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December 5, 2011

Davey Johnson


Q.  Davey, what do you feel is the team's biggest need during the Winter Meetings, do you think?
DAVEY JOHNSON:  Well, I agree with Mike on all his assessments.  Right now we do have a big gap in our bench that will probably have to be filled.  If we don't do anything here with younger guys, which I prefer not to do.
As far as us making a big splash, we really try to do that to upgrade our club.¬† I'm pretty comfortable the way we finished up, and i think this young left‑hander is pretty close to getting up there.¬† I wouldn't want to make too big a major move and block it for him. But I think our ballclub is one or two players away from really being a heck of a ball team.

Q.  How comfortable would you feel if you went an open day (Indiscernible) as the centerfielder?
DAVEY JOHNSON:  I talked to Jayson last season.  He loves centerfield.  He feels more comfortable there for some reason.  But he's a heck of a right fielder.

Q.  With regard to the bench, what was your reaction to see that Laynce, somebody who kind of fit the profile of what you were looking for signed with a division on another team?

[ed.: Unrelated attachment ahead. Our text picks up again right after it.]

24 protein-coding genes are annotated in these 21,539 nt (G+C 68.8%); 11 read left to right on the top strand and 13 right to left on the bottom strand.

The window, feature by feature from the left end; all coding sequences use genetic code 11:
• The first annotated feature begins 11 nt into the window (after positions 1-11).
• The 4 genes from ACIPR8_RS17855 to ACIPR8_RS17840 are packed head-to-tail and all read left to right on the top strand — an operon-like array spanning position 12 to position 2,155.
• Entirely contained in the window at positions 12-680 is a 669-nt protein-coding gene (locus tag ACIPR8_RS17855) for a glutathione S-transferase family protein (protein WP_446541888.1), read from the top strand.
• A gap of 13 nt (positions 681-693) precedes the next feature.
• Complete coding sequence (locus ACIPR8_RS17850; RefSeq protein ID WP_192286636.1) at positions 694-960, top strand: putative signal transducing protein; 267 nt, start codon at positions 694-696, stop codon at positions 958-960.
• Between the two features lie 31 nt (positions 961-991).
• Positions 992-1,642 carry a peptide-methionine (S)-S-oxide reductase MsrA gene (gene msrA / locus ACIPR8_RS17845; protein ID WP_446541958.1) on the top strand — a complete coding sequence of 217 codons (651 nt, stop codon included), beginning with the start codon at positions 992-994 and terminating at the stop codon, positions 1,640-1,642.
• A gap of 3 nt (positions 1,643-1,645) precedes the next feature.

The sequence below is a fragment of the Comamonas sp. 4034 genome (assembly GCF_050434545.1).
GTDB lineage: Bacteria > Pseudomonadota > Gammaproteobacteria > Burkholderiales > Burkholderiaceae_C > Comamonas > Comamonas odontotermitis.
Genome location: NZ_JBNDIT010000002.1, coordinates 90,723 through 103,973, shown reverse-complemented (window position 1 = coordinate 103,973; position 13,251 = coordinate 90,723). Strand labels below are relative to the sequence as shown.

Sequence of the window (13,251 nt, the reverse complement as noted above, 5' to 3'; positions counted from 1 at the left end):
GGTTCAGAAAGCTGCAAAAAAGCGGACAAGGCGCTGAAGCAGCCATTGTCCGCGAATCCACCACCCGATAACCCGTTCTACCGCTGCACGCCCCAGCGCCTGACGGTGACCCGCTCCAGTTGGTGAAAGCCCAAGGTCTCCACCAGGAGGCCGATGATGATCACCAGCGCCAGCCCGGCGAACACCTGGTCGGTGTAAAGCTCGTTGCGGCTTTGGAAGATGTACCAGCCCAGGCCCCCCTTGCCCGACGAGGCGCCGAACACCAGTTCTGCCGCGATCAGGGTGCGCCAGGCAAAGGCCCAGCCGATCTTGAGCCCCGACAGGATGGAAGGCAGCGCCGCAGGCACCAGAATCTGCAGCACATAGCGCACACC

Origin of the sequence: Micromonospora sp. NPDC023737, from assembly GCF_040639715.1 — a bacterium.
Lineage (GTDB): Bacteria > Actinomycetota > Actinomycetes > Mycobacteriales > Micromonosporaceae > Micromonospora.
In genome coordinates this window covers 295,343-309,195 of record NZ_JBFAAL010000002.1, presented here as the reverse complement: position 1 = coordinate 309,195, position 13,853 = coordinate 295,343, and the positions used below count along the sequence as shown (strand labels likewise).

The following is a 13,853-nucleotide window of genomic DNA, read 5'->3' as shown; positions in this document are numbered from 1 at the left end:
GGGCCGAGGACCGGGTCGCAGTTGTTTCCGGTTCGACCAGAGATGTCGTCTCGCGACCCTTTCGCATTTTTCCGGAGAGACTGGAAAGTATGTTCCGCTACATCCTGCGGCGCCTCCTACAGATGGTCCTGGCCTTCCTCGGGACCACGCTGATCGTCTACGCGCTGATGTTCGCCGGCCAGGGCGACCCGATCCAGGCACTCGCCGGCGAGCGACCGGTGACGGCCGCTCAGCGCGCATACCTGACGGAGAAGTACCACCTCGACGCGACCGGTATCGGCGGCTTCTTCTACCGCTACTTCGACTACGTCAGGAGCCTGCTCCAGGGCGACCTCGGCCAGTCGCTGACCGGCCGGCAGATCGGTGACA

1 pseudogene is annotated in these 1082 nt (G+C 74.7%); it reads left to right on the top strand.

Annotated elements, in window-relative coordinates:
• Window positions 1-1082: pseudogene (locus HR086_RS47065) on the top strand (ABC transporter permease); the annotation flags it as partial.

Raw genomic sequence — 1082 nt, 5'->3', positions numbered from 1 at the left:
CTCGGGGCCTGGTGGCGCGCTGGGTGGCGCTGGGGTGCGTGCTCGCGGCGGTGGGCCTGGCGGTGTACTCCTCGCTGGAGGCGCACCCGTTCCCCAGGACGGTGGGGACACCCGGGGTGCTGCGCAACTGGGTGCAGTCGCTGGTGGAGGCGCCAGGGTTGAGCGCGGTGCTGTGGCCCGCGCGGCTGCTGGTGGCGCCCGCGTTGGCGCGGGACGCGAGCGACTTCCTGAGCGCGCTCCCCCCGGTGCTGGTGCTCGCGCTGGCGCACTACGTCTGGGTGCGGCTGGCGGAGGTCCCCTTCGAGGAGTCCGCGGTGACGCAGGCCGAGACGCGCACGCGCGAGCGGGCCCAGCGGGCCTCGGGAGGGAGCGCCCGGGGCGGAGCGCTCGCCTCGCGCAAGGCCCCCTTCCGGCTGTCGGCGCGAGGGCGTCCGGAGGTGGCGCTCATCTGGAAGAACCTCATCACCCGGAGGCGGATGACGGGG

DAVEY JOHNSON:¬† I like Laynce and I talked to him over the winter.¬† The bigger blow, was Marrero, because Marrero, hopefully Adam is going to be a hundred percent recovered.¬† But also, too, while he's recovered I could have a right‑hander, too, over there.
His injury was kind of left us another man short, as far as I'm concerned.

Q.  Is there a sense of what the time is going to be?
DAVEY JOHNSON:¬† From what I gather, probably All‑Star break.¬† So the right‑handed bench player, utility player is I think very important.¬† I feel a hundred percent sure Adam is going to be fine.¬† But it would be nice to have a guy over there like we did last year.

Q.  It was reported that you that you spoke to Mark DeRosa, I was wondering what you said to him and what are the chances of you getting him?
DAVEY JOHNSON:  Well, I looked at his last two years, they weren't too stellar.  And I know he has injured his left wrist or a tendon in his left wrist.  But I had him in the World Baseball Classic, really quality guy.  I really like him.  If he's healthy, he fits the role about as good as you can get.

Q.  Can he play all over?
DAVEY JOHNSON:  Yeah, he can play just about anywhere.

Q.¬† Do you feel like ‑‑ you mentioned how it might be ideal for young guys to be on the bench.¬† Do you feel¬† (INAUDIBLE).
DAVEY JOHNSON:¬† When you carry a young player that has at talent that must rose I does, I'd have to get him in a lot of games.¬† I can do that if it's just one young player.¬† He can play probably any position in the infield.¬† I could probably throw him in the outfield.¬† I kind of looked at him as ‑‑ like when I had Ben Zobrist, switch hitter, smart player, knows the game, can play just about anywhere.

Q.  What, if anything, would you need to see between now and opening day?